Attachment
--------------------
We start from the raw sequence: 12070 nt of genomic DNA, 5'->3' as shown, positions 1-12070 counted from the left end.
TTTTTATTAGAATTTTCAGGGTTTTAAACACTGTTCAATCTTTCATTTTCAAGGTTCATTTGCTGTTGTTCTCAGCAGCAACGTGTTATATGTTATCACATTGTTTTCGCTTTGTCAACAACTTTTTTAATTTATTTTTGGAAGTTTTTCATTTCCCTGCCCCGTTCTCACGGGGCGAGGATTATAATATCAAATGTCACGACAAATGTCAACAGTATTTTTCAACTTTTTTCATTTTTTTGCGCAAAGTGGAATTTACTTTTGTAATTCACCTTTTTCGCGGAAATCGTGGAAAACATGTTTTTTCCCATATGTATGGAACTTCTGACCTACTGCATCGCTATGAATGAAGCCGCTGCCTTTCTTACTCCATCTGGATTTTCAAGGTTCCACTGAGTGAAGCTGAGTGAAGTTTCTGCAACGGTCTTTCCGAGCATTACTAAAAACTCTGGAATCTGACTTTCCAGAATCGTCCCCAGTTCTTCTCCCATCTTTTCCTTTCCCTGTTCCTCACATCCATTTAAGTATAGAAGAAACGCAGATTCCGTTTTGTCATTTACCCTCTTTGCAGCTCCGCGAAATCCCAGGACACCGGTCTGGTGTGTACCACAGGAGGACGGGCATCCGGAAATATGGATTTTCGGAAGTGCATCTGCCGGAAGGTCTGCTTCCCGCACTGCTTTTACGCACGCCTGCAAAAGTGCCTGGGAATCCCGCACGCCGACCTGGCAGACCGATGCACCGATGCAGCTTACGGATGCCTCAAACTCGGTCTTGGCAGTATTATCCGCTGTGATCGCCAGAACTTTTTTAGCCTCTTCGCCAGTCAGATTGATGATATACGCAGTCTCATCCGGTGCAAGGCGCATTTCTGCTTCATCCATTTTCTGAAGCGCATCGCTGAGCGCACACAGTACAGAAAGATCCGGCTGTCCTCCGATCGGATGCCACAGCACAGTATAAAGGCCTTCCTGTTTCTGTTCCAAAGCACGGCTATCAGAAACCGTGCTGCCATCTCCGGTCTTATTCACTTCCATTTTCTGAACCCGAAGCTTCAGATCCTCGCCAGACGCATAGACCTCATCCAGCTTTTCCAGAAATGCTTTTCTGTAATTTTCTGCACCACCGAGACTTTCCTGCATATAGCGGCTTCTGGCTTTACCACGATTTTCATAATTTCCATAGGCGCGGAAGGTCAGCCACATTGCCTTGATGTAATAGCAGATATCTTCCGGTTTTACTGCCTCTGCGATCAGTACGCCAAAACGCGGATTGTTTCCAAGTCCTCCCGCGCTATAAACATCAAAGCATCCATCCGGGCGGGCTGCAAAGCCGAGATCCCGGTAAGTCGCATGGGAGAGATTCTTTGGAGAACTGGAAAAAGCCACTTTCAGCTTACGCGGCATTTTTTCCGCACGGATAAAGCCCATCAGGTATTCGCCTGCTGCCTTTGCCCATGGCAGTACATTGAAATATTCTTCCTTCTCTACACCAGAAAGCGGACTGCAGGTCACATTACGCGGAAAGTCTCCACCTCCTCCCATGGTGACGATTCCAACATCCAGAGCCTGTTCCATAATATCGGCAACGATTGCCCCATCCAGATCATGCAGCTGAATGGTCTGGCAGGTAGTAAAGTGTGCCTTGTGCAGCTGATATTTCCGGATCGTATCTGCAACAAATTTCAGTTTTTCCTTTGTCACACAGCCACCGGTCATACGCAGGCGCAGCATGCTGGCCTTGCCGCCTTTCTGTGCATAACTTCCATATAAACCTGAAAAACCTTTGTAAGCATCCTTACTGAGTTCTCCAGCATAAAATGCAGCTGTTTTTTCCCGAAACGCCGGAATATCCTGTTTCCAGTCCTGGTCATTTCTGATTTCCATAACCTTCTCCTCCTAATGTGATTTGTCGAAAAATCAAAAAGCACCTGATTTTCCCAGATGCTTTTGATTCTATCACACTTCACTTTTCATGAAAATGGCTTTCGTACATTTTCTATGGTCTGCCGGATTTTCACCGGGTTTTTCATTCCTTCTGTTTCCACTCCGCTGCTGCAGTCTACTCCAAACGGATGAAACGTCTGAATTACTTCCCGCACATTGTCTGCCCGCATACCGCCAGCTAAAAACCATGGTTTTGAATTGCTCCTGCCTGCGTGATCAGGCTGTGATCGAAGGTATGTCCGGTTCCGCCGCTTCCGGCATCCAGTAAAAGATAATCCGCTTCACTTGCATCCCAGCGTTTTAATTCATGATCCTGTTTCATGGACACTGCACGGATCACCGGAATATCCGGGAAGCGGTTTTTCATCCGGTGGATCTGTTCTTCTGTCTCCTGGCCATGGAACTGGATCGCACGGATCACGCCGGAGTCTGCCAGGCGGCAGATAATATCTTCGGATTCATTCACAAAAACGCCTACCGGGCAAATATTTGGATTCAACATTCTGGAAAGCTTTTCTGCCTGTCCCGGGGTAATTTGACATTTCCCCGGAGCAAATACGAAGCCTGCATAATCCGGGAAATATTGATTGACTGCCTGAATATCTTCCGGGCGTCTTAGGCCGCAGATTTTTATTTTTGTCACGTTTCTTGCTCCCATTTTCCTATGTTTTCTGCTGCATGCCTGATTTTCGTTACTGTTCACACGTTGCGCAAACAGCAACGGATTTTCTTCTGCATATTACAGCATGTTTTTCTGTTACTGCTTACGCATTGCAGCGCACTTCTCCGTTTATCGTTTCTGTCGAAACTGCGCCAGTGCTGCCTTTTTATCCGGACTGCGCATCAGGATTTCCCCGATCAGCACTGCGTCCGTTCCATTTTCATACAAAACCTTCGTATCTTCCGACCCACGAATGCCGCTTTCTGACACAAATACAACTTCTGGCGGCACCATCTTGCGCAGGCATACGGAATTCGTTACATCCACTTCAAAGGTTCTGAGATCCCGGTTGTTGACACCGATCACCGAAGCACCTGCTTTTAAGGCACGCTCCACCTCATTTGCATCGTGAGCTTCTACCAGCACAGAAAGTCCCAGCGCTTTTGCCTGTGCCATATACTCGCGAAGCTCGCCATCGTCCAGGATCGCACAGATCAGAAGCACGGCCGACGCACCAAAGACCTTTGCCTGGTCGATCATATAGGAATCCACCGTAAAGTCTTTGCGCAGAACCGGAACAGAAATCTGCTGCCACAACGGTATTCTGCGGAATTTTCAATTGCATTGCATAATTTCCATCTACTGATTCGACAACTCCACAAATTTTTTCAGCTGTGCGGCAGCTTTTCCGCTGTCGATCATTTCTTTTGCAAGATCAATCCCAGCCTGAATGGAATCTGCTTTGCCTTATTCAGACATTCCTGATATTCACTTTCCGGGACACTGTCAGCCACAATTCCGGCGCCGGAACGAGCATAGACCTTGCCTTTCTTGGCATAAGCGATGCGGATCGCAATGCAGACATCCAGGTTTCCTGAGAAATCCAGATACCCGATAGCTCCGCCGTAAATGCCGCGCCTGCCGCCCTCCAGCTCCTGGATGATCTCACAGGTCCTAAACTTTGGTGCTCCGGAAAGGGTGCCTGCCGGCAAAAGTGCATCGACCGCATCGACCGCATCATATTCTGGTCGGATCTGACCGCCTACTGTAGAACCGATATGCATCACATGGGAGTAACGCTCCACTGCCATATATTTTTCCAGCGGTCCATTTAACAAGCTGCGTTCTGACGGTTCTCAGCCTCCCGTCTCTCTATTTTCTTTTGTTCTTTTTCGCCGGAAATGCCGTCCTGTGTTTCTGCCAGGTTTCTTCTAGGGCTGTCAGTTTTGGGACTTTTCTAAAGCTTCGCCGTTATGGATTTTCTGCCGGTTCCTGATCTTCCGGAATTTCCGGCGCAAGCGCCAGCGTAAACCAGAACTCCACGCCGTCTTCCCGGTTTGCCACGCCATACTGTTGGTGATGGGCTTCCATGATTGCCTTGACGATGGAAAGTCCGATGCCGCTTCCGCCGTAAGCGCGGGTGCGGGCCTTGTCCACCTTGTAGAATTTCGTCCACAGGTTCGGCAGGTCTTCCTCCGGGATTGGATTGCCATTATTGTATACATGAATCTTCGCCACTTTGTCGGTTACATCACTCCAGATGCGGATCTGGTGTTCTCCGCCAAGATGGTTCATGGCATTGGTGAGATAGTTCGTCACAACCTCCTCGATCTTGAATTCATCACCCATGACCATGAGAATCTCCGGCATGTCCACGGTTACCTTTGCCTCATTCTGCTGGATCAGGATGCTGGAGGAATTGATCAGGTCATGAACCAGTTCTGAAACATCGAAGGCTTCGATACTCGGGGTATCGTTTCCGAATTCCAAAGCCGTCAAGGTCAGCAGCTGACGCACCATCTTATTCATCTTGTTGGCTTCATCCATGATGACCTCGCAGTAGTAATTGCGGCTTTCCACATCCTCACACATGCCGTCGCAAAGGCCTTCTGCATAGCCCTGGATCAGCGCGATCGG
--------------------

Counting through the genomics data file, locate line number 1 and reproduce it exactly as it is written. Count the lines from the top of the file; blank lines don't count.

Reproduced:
We start from the raw sequence: 12070 nt of genomic DNA, 5'->3' as shown, positions 1-12070 counted from the left end.